There is no single solution for sending a person into space. Thanks to the imaginations of people like Jules
Verne and Konstantin Tsiolkovsky, and the hard work of the scientists who built and tested rockets over the
years, humanity has developed reliable technology for space travel. Still, the work continues. Every day,
the people who work on this problem share new designs, build test models, and try to imagine better ways
to explore the vast deep mystery that is outer space.


Climbing Space

Excerpt from President John F. Kennedys Speech Given at Rice University in Houston, Texas on the
United States Space Effort

There is no strife, no prejudice, no national conflict in outer space as yet. Its hazards are hostile to us all. Its
conquest deserves the best of all mankind, and its opportunity for peaceful cooperation may never come
again. But why, some say, the moon? Why choose this as our goal? And they may well ask why climb the
highest mountain? Why, 35 years ago, fly the Atlantic?

We choose to go to the moon. We choose to go to the moon in this decade and do the other things, not
because they are easy, but because they are hard, because that goal will serve to organize and measure the
best of our energies and skills, because that challenge is one that we are willing to accept, one we are
unwilling to postpone, and one which we intend to win, and the others, too.

It is for these reasons that I regard the decision last year to shift our efforts in space from low to high gear
as among the most important decisions that will be made during my incumbency in the office of the
Presidency.

The growth of our science and education will be enriched by new knowledge of our universe and
environment, by new techniques of learning and mapping and observation, by new tools and computers for
industry, medicine, the home as well as the school. Technical institutions, such as Rice, will reap the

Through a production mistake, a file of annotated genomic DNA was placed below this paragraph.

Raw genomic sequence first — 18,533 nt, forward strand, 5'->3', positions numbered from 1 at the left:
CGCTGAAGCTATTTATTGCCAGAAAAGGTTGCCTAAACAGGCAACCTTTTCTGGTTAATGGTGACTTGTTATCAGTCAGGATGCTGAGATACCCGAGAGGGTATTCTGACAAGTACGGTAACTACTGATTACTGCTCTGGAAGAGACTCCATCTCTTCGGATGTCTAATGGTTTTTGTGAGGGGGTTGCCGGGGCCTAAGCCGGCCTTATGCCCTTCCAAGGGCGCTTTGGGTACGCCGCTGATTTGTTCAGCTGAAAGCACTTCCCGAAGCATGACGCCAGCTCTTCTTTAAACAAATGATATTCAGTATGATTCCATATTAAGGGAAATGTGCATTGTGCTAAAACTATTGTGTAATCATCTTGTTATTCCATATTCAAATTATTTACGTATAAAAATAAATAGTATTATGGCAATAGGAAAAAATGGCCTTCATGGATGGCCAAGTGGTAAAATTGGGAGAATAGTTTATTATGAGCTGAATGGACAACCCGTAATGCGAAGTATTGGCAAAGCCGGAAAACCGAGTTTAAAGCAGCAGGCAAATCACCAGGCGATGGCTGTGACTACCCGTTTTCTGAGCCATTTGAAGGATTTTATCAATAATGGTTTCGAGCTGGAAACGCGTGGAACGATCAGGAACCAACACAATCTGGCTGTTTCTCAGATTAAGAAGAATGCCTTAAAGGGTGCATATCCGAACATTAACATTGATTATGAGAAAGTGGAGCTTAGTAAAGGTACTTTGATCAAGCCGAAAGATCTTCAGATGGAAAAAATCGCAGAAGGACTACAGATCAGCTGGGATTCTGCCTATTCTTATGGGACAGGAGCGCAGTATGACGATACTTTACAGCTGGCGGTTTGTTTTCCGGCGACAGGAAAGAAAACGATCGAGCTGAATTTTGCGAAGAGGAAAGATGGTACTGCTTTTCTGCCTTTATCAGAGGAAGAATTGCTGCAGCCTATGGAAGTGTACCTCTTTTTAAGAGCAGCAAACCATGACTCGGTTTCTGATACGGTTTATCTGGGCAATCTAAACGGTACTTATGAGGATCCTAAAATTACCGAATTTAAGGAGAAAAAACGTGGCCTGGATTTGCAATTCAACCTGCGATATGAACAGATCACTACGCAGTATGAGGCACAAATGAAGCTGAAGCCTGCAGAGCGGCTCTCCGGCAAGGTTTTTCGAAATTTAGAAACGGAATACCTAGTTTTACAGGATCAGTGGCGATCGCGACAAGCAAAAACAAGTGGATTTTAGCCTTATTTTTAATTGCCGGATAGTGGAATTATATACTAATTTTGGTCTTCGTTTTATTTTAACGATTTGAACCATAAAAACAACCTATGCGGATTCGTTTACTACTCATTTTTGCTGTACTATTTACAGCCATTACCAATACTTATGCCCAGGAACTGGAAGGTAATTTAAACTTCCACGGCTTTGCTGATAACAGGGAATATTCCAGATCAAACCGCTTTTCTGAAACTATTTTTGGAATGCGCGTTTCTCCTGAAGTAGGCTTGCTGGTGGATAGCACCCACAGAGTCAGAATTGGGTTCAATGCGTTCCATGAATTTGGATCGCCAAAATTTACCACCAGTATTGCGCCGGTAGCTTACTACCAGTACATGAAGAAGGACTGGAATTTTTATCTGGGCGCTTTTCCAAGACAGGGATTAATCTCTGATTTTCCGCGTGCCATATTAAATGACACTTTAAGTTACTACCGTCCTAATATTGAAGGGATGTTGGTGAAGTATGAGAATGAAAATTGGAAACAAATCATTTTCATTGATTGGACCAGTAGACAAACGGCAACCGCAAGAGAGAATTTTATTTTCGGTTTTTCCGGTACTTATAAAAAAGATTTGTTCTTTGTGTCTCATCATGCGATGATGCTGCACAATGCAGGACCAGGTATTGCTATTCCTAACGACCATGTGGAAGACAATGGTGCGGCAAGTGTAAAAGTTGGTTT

harvest of these gains.

To be sure, all this costs us all a good deal of money. This years space budget is three times what it was in
January 1961, and it is greater than the space budget of the previous eight years combined. . . . But if I were
to say, my fellow citizens, that we shall send to the moon, 240,000 miles away from the control station in
Houston, a giant rocket more than 300 feet tall, the length of this football field, made of new metal alloys,
some of which have not yet been invented, capable of standing heat and stresses several times more than
have ever been experienced, fitted together with a precision better than the finest watch, carrying all the
equipment needed for propulsion, guidance, control, communications, food and survival, on an untried
mission, to an unknown celestial body, and then return it safely to earth, reentering the atmosphere at
speeds of over 25,000 miles per hour, causing heat about half that of the temperature of the sun . . . and do
all this, and do it right, and do it first before this decade is outthen we must be bold.

Many years ago the great British explorer George Mallory, who was to die on Mount Everest, was asked
why did he want to climb it. He said, Because it is there.
Well, space is there, and were going to climb it, and the moon and the planets are there, and new hopes for
knowledge and peace are there. And, therefore, as we set sail we ask Gods blessing on the most hazardous
and dangerous and greatest adventure on which man has ever embarked.


Thank you.